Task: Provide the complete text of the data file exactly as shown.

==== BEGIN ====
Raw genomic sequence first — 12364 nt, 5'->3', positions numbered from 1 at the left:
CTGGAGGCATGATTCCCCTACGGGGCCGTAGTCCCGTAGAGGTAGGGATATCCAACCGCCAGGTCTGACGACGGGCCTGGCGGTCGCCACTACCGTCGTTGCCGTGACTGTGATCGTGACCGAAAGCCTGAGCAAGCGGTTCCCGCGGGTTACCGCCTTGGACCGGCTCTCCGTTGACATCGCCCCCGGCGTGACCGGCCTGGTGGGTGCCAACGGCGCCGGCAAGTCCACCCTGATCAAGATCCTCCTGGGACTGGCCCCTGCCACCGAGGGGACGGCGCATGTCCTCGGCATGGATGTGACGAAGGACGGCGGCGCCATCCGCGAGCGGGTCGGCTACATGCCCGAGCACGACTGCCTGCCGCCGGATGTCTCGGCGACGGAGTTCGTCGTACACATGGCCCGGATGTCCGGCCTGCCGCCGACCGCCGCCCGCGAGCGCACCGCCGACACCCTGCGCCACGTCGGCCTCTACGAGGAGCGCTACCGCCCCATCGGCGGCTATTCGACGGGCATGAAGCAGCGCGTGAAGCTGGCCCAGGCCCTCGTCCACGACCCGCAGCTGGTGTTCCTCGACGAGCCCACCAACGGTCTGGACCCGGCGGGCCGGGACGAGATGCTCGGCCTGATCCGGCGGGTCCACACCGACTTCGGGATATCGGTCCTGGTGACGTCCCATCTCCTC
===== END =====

Raw genomic sequence first — 12364 nt, 5'->3', positions numbered from 1 at the left:
CTGGAGGCATGATTCCCCTACGGGGCCGTAGTCCCGTAGAGGTAGGGATATCCAACCGCCAGGTCTGACGACGGGCCTGGCGGTCGCCACTACCGTCGTTGCCGTGACTGTGATCGTGACCGAAAGCCTGAGCAAGCGGTTCCCGCGGGTTACCGCCTTGGACCGGCTCTCCGTTGACATCGCCCCCGGCGTGACCGGCCTGGTGGGTGCCAACGGCGCCGGCAAGTCCACCCTGATCAAGATCCTCCTGGGACTGGCCCCTGCCACCGAGGGGACGGCGCATGTCCTCGGCATGGATGTGACGAAGGACGGCGGCGCCATCCGCGAGCGGGTCGGCTACATGCCCGAGCACGACTGCCTGCCGCCGGATGTCTCGGCGACGGAGTTCGTCGTACACATGGCCCGGATGTCCGGCCTGCCGCCGACCGCCGCCCGCGAGCGCACCGCCGACACCCTGCGCCACGTCGGCCTCTACGAGGAGCGCTACCGCCCCATCGGCGGCTATTCGACGGGCATGAAGCAGCGCGTGAAGCTGGCCCAGGCCCTCGTCCACGACCCGCAGCTGGTGTTCCTCGACGAGCCCACCAACGGTCTGGACCCGGCGGGCCGGGACGAGATGCTCGGCCTGATCCGGCGGGTCCACACCGACTTCGGGATATCGGTCCTGGTGACGTCCCATCTCCTC